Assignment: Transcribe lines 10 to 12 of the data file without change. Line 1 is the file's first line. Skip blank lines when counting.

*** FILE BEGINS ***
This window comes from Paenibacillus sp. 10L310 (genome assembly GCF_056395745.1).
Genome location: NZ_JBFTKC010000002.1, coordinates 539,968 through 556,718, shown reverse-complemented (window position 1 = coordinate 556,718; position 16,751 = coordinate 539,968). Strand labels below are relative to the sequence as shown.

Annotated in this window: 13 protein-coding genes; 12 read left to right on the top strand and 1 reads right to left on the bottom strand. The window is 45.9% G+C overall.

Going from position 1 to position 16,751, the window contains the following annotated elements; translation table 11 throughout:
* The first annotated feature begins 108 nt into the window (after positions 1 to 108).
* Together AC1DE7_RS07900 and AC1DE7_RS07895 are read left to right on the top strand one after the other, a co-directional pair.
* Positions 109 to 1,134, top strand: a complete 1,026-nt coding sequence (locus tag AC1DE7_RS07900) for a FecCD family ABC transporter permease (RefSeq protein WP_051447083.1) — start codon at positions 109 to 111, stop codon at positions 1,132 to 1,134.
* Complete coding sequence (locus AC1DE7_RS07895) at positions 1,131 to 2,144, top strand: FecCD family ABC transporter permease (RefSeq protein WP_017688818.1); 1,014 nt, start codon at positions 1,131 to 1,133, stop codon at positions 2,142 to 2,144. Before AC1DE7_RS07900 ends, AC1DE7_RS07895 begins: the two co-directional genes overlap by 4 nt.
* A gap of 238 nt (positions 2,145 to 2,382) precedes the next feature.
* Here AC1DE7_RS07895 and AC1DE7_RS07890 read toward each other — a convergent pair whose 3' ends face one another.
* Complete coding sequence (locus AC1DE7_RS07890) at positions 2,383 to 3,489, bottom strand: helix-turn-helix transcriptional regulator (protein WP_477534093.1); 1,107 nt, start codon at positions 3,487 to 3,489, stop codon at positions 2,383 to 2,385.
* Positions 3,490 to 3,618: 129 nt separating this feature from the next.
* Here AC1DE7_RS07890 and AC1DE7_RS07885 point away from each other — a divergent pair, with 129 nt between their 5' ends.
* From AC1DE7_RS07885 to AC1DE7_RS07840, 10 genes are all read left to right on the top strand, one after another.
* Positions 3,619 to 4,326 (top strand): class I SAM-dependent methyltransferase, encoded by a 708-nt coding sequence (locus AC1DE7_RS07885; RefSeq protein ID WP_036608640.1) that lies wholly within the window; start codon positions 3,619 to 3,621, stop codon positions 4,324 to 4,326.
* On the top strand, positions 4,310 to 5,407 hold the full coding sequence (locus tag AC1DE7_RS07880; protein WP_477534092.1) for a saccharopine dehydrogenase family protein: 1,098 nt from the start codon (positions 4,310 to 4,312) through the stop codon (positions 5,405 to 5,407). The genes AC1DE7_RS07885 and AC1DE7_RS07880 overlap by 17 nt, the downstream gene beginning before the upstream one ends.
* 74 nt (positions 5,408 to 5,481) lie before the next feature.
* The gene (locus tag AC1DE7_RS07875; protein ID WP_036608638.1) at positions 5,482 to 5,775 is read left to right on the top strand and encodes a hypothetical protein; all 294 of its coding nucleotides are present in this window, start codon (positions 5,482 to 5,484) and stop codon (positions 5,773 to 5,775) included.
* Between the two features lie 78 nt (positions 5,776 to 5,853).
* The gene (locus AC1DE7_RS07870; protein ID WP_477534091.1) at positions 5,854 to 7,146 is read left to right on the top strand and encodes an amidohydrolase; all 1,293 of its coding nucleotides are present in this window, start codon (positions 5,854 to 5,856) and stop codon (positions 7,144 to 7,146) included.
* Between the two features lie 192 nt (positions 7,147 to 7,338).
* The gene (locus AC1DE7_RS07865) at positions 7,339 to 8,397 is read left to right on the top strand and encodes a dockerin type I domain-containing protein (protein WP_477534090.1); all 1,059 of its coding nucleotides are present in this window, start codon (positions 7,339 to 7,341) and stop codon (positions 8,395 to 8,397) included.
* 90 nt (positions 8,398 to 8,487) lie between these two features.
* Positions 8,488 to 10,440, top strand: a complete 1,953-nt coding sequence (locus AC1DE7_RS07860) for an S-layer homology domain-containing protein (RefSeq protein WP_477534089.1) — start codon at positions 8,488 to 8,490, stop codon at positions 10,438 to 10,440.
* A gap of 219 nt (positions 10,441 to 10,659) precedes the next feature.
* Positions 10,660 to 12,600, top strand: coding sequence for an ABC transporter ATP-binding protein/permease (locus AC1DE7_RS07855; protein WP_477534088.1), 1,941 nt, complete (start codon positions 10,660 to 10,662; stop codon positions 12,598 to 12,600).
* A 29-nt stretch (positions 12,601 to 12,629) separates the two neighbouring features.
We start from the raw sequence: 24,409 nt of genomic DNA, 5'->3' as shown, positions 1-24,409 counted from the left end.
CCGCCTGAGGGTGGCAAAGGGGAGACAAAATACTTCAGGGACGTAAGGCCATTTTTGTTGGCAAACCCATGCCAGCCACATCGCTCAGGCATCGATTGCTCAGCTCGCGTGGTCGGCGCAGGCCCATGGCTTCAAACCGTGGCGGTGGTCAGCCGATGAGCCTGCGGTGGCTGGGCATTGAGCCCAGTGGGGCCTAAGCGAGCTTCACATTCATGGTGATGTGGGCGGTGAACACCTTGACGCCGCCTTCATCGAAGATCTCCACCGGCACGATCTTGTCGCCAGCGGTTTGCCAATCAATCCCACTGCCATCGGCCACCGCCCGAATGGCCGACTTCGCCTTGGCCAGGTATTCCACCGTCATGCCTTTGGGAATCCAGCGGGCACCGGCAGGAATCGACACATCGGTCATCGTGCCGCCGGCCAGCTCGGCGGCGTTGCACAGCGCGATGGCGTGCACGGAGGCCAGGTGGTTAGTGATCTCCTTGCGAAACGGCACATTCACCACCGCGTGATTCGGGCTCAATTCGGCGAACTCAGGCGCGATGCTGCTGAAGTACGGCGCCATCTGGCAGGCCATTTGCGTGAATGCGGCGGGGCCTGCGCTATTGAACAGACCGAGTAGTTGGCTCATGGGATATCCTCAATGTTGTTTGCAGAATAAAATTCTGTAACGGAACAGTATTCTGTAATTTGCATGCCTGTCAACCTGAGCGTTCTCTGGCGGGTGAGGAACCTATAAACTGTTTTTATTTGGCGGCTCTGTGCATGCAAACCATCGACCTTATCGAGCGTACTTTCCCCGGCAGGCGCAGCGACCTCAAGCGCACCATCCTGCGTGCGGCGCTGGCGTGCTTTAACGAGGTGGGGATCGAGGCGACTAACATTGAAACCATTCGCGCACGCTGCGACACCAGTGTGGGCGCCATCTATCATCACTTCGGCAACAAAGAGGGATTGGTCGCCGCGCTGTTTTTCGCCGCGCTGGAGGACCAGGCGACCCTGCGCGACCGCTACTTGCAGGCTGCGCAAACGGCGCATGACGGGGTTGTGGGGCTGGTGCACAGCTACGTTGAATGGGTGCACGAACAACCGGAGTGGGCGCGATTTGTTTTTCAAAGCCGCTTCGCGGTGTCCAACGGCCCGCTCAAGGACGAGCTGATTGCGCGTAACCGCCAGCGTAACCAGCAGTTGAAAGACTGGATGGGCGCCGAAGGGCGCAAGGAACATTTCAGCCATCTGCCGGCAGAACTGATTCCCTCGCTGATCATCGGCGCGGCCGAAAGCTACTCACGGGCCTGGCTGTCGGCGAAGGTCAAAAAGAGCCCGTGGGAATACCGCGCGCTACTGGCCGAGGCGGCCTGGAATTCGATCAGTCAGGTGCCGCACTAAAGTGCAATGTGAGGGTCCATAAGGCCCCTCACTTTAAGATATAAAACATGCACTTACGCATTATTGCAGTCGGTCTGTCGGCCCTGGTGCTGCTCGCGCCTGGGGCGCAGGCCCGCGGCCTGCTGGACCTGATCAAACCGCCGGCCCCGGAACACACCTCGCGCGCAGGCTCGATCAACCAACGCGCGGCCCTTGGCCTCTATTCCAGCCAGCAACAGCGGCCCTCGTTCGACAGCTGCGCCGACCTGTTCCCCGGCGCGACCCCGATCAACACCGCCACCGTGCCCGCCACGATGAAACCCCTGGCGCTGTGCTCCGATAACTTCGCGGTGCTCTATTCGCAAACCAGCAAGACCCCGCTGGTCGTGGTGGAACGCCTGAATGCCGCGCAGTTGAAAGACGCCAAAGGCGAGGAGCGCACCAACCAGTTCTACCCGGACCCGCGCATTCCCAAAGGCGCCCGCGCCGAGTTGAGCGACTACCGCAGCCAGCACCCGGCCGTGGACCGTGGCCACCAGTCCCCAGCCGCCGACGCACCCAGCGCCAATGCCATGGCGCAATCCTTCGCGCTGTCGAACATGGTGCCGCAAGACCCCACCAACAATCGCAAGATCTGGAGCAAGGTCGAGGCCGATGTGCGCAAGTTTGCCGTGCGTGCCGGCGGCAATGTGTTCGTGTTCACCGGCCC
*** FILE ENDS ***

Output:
* Here AC1DE7_RS07895 and AC1DE7_RS07890 read toward each other — a convergent pair whose 3' ends face one another.
* Complete coding sequence (locus AC1DE7_RS07890) at positions 2,383 to 3,489, bottom strand: helix-turn-helix transcriptional regulator (protein WP_477534093.1); 1,107 nt, start codon at positions 3,487 to 3,489, stop codon at positions 2,383 to 2,385.
* Positions 3,490 to 3,618: 129 nt separating this feature from the next.